The Northern Ireland Executive, the administration arm of the Northern Ireland Assembly, has announced a review of the Charity Commission for Northern Ireland's role, starting this month.
The review will aim to establish whether the regulator, which was set up in 2009, is carrying out its statutory duties effectively, according to the Department for Communities.
A senior DfC civil servant will be tasked with undertaking the review, which will focus on CCNI’s strategic approach to regulation, current governance arrangements and its relationships with key stakeholders as well as seeking expert external advice on charity regulation and law.
The DfC said that the review, due to take place during August and September, would cost no more than £6,000.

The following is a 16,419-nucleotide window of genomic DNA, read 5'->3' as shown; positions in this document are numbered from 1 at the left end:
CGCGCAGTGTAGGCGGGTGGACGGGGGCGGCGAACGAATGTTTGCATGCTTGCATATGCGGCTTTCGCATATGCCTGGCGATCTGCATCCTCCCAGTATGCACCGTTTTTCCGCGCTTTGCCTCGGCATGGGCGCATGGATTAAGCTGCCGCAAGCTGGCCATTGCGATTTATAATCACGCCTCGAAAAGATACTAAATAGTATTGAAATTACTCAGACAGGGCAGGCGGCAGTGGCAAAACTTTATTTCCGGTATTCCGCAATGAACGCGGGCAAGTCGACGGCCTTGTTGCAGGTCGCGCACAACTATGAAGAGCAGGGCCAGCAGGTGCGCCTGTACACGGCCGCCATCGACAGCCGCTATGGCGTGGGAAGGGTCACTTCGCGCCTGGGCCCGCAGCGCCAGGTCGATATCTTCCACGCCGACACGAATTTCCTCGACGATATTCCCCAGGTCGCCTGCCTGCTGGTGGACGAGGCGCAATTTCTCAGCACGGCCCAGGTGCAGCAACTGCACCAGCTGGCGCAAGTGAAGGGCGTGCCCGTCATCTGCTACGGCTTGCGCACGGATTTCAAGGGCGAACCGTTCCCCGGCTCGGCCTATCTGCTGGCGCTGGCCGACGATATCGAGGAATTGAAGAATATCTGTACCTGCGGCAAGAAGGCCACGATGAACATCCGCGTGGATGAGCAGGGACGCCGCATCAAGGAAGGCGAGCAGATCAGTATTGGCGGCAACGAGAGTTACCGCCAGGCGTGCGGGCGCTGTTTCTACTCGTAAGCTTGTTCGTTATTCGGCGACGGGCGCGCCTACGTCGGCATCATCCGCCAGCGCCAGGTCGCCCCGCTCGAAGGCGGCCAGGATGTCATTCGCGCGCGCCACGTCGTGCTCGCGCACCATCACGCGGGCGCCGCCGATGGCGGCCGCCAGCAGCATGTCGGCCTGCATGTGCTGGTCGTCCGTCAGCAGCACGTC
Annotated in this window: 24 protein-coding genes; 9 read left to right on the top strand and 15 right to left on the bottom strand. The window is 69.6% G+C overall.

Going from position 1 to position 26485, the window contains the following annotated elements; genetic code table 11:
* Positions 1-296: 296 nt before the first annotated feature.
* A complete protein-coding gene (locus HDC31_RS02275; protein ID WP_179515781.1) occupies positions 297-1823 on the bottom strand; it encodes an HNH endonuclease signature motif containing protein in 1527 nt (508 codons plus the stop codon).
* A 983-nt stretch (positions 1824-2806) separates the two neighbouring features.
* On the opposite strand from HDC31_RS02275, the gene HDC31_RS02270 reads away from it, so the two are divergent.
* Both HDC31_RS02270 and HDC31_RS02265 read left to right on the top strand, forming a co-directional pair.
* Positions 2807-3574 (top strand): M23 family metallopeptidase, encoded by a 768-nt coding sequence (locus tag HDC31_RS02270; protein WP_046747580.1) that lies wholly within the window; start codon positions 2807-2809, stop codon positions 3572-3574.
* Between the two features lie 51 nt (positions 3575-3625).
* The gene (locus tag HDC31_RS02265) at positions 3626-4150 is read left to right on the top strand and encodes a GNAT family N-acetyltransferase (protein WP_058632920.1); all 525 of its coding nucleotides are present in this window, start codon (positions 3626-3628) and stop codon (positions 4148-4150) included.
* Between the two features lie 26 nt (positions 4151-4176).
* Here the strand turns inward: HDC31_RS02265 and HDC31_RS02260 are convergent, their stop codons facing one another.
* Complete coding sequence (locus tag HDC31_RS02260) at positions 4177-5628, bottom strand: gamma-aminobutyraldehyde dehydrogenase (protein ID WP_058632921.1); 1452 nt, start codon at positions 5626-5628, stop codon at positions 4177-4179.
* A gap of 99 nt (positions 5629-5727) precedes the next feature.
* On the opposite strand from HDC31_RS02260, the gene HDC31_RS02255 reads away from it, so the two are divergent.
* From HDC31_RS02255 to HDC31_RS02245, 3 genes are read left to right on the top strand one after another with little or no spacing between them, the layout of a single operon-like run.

Paul Givan, the Northern Irish Minister for Communities, said: "Regular internal governance reviews seeking assurance that statutory functions are being properly and effectively exercised reflect best practice for oversight of governance and accountability of arms length bodies.
"I have tasked my officials with providing me and the public with robust assurance that the Charity Commission is executing its duties and responsibilities in line with best practice and proportionate rigor."
The CCNI was created in the Charities (Northern Ireland) Act 2008 to keep a public register of charities, encourage, facilitate and monitor compliance with charity law, determine charity status, and investigate and take action against misconduct.
The CCNI began adding charities to its register in 2013, and those on the register will be required to submit accounts from next year.